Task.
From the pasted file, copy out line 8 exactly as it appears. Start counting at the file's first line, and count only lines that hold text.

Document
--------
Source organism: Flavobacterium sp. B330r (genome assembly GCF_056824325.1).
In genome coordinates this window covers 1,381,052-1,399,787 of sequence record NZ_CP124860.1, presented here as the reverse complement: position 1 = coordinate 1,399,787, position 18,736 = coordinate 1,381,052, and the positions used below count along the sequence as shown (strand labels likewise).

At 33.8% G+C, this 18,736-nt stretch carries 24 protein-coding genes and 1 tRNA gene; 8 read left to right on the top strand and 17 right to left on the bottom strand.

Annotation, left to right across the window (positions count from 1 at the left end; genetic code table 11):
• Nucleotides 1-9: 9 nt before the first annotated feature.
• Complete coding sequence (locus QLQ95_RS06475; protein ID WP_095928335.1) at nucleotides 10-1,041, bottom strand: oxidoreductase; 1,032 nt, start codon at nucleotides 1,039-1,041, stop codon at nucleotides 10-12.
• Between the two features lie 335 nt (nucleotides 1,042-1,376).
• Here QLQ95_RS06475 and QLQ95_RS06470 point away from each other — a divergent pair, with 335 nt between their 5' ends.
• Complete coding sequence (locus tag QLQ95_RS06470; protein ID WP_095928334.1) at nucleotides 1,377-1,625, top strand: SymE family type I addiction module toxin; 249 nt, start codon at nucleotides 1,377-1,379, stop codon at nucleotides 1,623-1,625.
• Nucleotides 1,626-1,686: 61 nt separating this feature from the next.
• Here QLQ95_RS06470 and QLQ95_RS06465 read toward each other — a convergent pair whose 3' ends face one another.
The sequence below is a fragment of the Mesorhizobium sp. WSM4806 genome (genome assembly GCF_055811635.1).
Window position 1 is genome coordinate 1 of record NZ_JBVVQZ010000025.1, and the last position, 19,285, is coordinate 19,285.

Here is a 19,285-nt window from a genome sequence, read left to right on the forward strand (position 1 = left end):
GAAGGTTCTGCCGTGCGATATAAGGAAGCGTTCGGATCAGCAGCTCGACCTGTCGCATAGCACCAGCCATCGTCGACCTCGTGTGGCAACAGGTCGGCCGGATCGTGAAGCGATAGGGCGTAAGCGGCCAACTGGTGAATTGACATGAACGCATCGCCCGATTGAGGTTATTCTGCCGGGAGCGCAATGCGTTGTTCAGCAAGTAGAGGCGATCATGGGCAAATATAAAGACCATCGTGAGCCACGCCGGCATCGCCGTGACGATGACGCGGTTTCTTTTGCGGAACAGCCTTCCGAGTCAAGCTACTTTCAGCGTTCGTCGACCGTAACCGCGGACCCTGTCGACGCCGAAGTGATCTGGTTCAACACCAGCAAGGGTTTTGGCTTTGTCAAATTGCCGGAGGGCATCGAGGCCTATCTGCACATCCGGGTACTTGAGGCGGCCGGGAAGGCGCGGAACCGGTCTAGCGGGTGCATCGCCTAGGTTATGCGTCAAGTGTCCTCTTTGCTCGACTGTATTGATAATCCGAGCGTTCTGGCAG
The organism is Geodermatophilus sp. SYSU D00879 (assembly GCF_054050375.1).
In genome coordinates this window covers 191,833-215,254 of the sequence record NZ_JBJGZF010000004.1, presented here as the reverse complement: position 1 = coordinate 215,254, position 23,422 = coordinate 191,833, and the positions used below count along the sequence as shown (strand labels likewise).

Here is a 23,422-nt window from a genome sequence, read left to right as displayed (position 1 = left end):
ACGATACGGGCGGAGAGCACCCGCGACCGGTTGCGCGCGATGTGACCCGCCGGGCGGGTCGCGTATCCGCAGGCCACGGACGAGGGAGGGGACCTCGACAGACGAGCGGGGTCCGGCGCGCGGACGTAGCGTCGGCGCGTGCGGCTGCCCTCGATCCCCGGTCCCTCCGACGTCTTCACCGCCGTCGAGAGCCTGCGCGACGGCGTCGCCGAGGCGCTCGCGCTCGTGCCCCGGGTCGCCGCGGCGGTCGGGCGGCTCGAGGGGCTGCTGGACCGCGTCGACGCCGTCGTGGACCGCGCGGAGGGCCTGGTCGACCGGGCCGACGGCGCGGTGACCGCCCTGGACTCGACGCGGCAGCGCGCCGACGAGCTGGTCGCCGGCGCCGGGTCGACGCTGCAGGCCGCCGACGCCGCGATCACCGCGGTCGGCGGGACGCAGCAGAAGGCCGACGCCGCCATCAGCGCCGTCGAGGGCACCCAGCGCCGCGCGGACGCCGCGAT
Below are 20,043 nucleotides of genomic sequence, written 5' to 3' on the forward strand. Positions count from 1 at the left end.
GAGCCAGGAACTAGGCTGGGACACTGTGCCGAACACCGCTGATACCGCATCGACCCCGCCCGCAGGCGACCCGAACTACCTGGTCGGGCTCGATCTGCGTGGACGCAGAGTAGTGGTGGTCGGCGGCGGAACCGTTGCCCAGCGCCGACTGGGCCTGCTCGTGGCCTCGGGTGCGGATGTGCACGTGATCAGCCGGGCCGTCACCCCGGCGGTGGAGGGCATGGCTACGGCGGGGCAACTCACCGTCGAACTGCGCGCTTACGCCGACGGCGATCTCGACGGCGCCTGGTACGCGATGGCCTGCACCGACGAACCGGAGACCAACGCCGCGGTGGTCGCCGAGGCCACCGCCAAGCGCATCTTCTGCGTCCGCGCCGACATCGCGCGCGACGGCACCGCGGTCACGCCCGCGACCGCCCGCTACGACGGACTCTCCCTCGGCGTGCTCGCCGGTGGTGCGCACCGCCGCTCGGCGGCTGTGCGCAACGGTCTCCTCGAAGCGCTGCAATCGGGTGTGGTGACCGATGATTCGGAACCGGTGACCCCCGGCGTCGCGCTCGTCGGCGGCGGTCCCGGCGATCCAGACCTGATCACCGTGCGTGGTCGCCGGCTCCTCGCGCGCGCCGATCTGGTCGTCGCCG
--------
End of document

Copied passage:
• Here QLQ95_RS06475 and QLQ95_RS06470 point away from each other — a divergent pair, with 335 nt between their 5' ends.